The Pembrokeshire Coast Path (also know as the Pembrokeshire Coastal Path) is quite a challenging route. It takes on average 10-15 days to walk from end to end. The ascents and descents amount to 35,000ft, which is roughly equivalent to climbing Everest. So a certain amount of pre-walk training is recommended. The route is very well way marked, but as always it is a good idea to take a guide book and map. As well as offering a the wonderful variety of breathtaking scenery, the area is rich in bird life and coastal flowers. If you are lucky you may also spot seals and wild ponies.
Opened in 1970, the Pembrokeshire Coast Path was the first national trail in Wales. An exhilarating and inspirational walk it passes an incredible 58 beaches and 14 harbours! The entire length of the route is covered by the Pembrokeshire coastal bus service. As a fair proportion of the route crosses areas that are scarcely populated, this regular bus service and is very popular with walkers ferrying them to and from their overnight lodgings.
The Pembrokeshire Coast Path is part of the 870 mile Wales Coast Path, a natural extension for those intrepid souls among you!
For more information you might find the following websites of interest:
The Wye Valley Walk is a 136 mile route that takes you from the Welsh border town of Chepstow to Hafren Forest in Mid Wales (the nearest town is Llanidloes). It’s a walk of great interest and contrasts which combines superb river and hill walking. You will weave through the magnificent scenery of the Wye Valley AONB before crossing the rolling countryside of Herefordshire and heading up into the hills of Mid Wales into Hafren Forest. There are marker posts for the start/finish at Chepstow Castle and Rhyd-y-benwch car park in Hafren Forest.
For most of the route you follow the banks of the river Wye, but at intervals some hill climbing is necessary. However, these ascents are rewarded with some spectacular views. As such it is not an extreme route and should be suitable for any reasonably fit walker. This is not at all a boring route, you will pass through densely wooded gorges; riverside meadows; broadleaved woodland; cider orchards, parkland and farmland; hills, mountains and open moorland.
Along the route there are a number of independent hostels, offering a warm welcome, hot showers and a comfortable bed to weary walkers. Some may help with luggage transfer, others may serve breakfast and evening meals and send you off with a packed lunch. Many will have pubs near by serving food or local shops selling provisions. All will have self-catering facilities for you to prepare your own food or to sit down and devour a take away. Do read their details and /or talk to them to see what they offer.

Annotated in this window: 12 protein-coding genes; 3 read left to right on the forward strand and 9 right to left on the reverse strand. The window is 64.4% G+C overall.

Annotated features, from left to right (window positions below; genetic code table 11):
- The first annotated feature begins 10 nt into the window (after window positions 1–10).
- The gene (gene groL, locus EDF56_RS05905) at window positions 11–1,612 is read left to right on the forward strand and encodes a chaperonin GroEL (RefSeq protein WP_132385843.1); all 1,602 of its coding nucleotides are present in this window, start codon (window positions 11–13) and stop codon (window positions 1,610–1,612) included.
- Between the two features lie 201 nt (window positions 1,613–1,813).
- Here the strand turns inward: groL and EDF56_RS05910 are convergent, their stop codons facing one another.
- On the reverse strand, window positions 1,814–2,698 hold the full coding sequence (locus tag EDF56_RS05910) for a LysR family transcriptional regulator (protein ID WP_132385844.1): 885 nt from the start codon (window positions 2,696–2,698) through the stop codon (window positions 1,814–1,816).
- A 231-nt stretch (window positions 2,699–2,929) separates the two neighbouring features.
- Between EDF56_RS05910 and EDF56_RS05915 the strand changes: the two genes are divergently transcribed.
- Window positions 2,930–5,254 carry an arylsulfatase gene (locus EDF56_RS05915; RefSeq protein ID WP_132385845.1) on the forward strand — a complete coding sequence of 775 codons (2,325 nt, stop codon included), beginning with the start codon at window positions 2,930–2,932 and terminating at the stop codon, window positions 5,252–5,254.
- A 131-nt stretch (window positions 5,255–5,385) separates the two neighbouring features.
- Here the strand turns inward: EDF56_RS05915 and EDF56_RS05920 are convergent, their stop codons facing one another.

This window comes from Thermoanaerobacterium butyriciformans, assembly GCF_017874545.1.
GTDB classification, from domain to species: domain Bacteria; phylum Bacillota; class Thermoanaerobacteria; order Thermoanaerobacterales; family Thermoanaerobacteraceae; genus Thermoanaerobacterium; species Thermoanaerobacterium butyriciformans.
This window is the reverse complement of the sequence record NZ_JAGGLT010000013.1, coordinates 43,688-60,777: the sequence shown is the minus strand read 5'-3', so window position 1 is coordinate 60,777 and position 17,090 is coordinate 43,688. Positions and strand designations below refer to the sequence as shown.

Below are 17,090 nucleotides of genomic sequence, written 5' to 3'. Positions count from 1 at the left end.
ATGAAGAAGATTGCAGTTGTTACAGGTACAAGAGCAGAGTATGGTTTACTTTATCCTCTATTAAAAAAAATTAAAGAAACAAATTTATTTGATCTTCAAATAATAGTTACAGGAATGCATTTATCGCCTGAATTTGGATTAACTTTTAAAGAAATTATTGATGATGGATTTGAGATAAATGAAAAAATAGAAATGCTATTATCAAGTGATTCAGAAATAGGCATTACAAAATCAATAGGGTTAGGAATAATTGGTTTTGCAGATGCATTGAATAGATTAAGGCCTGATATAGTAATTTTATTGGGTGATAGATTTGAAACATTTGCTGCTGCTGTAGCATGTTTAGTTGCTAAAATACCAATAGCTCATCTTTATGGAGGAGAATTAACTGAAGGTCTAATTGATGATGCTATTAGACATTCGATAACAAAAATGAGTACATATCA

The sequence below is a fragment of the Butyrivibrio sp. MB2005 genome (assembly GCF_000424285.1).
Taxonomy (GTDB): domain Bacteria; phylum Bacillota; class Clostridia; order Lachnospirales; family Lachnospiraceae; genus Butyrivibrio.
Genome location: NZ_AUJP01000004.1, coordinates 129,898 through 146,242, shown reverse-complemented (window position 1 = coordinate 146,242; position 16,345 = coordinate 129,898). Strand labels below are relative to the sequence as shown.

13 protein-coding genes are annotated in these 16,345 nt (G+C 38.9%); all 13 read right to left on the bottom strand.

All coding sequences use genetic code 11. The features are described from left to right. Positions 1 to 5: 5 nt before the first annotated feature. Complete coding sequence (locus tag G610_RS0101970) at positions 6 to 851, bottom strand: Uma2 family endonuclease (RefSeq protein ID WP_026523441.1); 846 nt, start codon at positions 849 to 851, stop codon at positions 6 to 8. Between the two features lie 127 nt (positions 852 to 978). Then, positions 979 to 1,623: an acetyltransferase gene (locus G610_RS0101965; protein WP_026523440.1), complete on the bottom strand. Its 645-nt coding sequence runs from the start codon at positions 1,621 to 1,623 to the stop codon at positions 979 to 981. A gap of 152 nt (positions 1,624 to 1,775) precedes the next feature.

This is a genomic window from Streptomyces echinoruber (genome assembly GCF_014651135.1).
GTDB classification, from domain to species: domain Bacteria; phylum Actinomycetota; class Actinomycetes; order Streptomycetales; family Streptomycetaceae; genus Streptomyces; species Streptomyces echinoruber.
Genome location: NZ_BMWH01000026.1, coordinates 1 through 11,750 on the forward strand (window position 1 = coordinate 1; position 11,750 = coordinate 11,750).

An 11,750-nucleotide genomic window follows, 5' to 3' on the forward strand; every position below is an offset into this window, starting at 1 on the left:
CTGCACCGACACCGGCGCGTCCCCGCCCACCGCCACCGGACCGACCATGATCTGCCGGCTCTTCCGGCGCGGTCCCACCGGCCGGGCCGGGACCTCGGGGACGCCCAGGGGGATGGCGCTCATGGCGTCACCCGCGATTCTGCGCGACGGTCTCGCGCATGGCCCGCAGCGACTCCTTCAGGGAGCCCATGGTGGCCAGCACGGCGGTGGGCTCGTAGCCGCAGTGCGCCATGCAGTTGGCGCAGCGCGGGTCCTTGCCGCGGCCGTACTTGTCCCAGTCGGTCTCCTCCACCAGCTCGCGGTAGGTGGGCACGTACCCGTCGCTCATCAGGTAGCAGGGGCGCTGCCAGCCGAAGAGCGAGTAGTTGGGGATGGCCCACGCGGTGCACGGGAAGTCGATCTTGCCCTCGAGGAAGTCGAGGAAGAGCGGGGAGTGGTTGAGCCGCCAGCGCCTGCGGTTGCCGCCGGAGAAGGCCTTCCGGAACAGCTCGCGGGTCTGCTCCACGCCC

As you plan your accommodation remember to leave a little extra time for the many stunning views and highlights along the route. The walk takes you past the historic border towns of Monmouth, Hereford and Hay-on-Wye, as well as the architectural highlights of Chepstow Castle, Tintern Abbey, Goodrich Castle, Hereford Cathedral (home to the Mappa Mundi) and Gilfach Medieval longhouse.
At Hafren Forest the Wye Valley Walk meets to Severn Way, so you can easily extend your walking holiday if time and energy permit.
For more in formation on the walk try these links:
The Cape Wrath Trail runs through the Scottish Highlands and along the west coast of Scotland. It is approximately 200 miles in length and is considered to be one of the most challenging long distance walks in the UK. It starts in Fort William and finishes at Cape Wrath, the most north- western point of mainland Britain.
The route is unmarked and there is no official line. It is a superb route for very experienced long-distance backpackers. The Cape Wrath trail leads you across most of the north west coast of Scotland via Morar, Knoydart, Torridon and Assynt, winding through its most beautiful glens and mountains. It typically takes between two and three weeks to walk.
There is a selection of hostel/bunkhouse accommodation along the route. Careful planning is needed to combine these with, Bothies, B&B’s and maybe even wild camping .
The Snowdonia Way is a long distant route that takes you the entire length of Snowdonia (Eryri). It stretches from Machynlleth in the South to Conwy in the North. There are two alternative routes. Snowdonia Way’s main route is 97 mile long and is mainly low level. It will take you along valley tracks, hillside paths and through forested slopes. There are some steep ascents and descents but the route avoids the peaks. This means it can be walked by those who want a journey through the landscape, with stunning views of the mountains from the valleys. This is the only low level long distance route through Snowdonia and it allows you to see Snowdonia is all its magnificence.
If you want to climb some mountains on the way, a high level route has been devised. This route intersects with the standard Snowdonia Way route regularly. So you can switch between routes when you feel like it or when the weather dictates. If you opt to walk the whole high-level route from beginning to end, it is a 122 mile journey. You will climb some of the area’s most famous peaks including Snowdon, Cadair Idris, Cnicht and the Glyders. But you will also go up some lesser known peaks, which you may have all to yourself.
All along the route, including the mountain alternatives, there are independent hostels and bunkhouses offering friendly, low cost accommodation to walkers. More information about the route can be found at Snowdonia Way’s own website